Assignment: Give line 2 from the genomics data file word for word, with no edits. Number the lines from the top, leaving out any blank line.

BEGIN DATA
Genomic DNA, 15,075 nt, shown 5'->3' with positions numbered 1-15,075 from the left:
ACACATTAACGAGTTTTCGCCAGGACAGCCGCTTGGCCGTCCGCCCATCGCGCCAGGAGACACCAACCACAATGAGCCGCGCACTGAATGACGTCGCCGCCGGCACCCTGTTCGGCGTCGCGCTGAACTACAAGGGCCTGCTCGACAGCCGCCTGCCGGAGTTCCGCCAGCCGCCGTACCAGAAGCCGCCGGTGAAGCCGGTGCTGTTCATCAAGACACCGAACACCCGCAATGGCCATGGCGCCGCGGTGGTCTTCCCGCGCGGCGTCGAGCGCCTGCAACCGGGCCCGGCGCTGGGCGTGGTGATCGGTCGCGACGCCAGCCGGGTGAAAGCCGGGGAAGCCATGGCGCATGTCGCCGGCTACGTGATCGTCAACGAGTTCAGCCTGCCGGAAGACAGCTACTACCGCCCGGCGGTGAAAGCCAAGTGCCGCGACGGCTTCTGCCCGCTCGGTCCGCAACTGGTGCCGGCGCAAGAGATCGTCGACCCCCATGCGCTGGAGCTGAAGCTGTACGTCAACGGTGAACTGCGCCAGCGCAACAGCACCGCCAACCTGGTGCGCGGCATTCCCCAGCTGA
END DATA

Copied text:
ACACATTAACGAGTTTTCGCCAGGACAGCCGCTTGGCCGTCCGCCCATCGCGCCAGGAGACACCAACCACAATGAGCCGCGCACTGAATGACGTCGCCGCCGGCACCCTGTTCGGCGTCGCGCTGAACTACAAGGGCCTGCTCGACAGCCGCCTGCCGGAGTTCCGCCAGCCGCCGTACCAGAAGCCGCCGGTGAAGCCGGTGCTGTTCATCAAGACACCGAACACCCGCAATGGCCATGGCGCCGCGGTGGTCTTCCCGCGCGGCGTCGAGCGCCTGCAACCGGGCCCGGCGCTGGGCGTGGTGATCGGTCGCGACGCCAGCCGGGTGAAAGCCGGGGAAGCCATGGCGCATGTCGCCGGCTACGTGATCGTCAACGAGTTCAGCCTGCCGGAAGACAGCTACTACCGCCCGGCGGTGAAAGCCAAGTGCCGCGACGGCTTCTGCCCGCTCGGTCCGCAACTGGTGCCGGCGCAAGAGATCGTCGACCCCCATGCGCTGGAGCTGAAGCTGTACGTCAACGGTGAACTGCGCCAGCGCAACAGCACCGCCAACCTGGTGCGCGGCATTCCCCAGCTGA